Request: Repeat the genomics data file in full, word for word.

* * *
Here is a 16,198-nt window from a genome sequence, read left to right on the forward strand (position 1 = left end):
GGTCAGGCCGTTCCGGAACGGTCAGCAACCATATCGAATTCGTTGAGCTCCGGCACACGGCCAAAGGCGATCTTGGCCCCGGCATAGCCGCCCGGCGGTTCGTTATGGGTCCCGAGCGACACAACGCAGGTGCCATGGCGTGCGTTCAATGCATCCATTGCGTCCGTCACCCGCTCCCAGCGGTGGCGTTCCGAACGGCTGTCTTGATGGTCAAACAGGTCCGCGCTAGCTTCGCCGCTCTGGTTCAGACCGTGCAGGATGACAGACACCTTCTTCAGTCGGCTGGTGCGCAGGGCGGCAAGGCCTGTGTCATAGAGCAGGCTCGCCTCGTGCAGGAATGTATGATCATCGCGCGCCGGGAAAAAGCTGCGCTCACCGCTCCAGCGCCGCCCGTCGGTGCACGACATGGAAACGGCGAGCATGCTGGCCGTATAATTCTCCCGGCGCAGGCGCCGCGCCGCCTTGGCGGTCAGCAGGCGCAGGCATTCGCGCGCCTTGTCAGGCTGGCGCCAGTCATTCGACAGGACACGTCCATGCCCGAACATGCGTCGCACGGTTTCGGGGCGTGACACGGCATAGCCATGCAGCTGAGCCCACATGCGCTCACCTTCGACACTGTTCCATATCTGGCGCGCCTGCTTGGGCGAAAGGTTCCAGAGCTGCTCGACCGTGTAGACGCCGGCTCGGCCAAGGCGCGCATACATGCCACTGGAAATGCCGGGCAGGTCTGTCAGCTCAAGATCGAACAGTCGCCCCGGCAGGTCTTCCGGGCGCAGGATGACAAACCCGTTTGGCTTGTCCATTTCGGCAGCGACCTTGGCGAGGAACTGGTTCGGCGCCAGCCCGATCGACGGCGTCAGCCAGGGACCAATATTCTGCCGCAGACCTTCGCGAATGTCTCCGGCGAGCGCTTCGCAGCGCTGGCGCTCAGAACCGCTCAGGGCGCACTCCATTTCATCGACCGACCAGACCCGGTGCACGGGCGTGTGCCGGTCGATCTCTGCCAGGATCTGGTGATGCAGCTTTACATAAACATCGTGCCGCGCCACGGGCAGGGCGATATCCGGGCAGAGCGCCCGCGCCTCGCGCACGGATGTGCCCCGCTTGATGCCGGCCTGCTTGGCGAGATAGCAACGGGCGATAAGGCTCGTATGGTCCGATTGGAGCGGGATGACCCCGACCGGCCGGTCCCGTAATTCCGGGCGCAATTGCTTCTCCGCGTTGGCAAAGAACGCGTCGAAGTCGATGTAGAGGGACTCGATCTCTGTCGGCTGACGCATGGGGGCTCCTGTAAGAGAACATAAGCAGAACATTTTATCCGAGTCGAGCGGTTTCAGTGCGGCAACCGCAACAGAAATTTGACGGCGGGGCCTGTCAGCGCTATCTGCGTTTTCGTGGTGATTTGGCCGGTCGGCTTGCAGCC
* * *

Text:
Here is a 16,198-nt window from a genome sequence, read left to right on the forward strand (position 1 = left end):
GGTCAGGCCGTTCCGGAACGGTCAGCAACCATATCGAATTCGTTGAGCTCCGGCACACGGCCAAAGGCGATCTTGGCCCCGGCATAGCCGCCCGGCGGTTCGTTATGGGTCCCGAGCGACACAACGCAGGTGCCATGGCGTGCGTTCAATGCATCCATTGCGTCCGTCACCCGCTCCCAGCGGTGGCGTTCCGAACGGCTGTCTTGATGGTCAAACAGGTCCGCGCTAGCTTCGCCGCTCTGGTTCAGACCGTGCAGGATGACAGACACCTTCTTCAGTCGGCTGGTGCGCAGGGCGGCAAGGCCTGTGTCATAGAGCAGGCTCGCCTCGTGCAGGAATGTATGATCATCGCGCGCCGGGAAAAAGCTGCGCTCACCGCTCCAGCGCCGCCCGTCGGTGCACGACATGGAAACGGCGAGCATGCTGGCCGTATAATTCTCCCGGCGCAGGCGCCGCGCCGCCTTGGCGGTCAGCAGGCGCAGGCATTCGCGCGCCTTGTCAGGCTGGCGCCAGTCATTCGACAGGACACGTCCATGCCCGAACATGCGTCGCACGGTTTCGGGGCGTGACACGGCATAGCCATGCAGCTGAGCCCACATGCGCTCACCTTCGACACTGTTCCATATCTGGCGCGCCTGCTTGGGCGAAAGGTTCCAGAGCTGCTCGACCGTGTAGACGCCGGCTCGGCCAAGGCGCGCATACATGCCACTGGAAATGCCGGGCAGGTCTGTCAGCTCAAGATCGAACAGTCGCCCCGGCAGGTCTTCCGGGCGCAGGATGACAAACCCGTTTGGCTTGTCCATTTCGGCAGCGACCTTGGCGAGGAACTGGTTCGGCGCCAGCCCGATCGACGGCGTCAGCCAGGGACCAATATTCTGCCGCAGACCTTCGCGAATGTCTCCGGCGAGCGCTTCGCAGCGCTGGCGCTCAGAACCGCTCAGGGCGCACTCCATTTCATCGACCGACCAGACCCGGTGCACGGGCGTGTGCCGGTCGATCTCTGCCAGGATCTGGTGATGCAGCTTTACATAAACATCGTGCCGCGCCACGGGCAGGGCGATATCCGGGCAGAGCGCCCGCGCCTCGCGCACGGATGTGCCCCGCTTGATGCCGGCCTGCTTGGCGAGATAGCAACGGGCGATAAGGCTCGTATGGTCCGATTGGAGCGGGATGACCCCGACCGGCCGGTCCCGTAATTCCGGGCGCAATTGCTTCTCCGCGTTGGCAAAGAACGCGTCGAAGTCGATGTAGAGGGACTCGATCTCTGTCGGCTGACGCATGGGGGCTCCTGTAAGAGAACATAAGCAGAACATTTTATCCGAGTCGAGCGGTTTCAGTGCGGCAACCGCAACAGAAATTTGACGGCGGGGCCTGTCAGCGCTATCTGCGTTTTCGTGGTGATTTGGCCGGTCGGCTTGCAGCC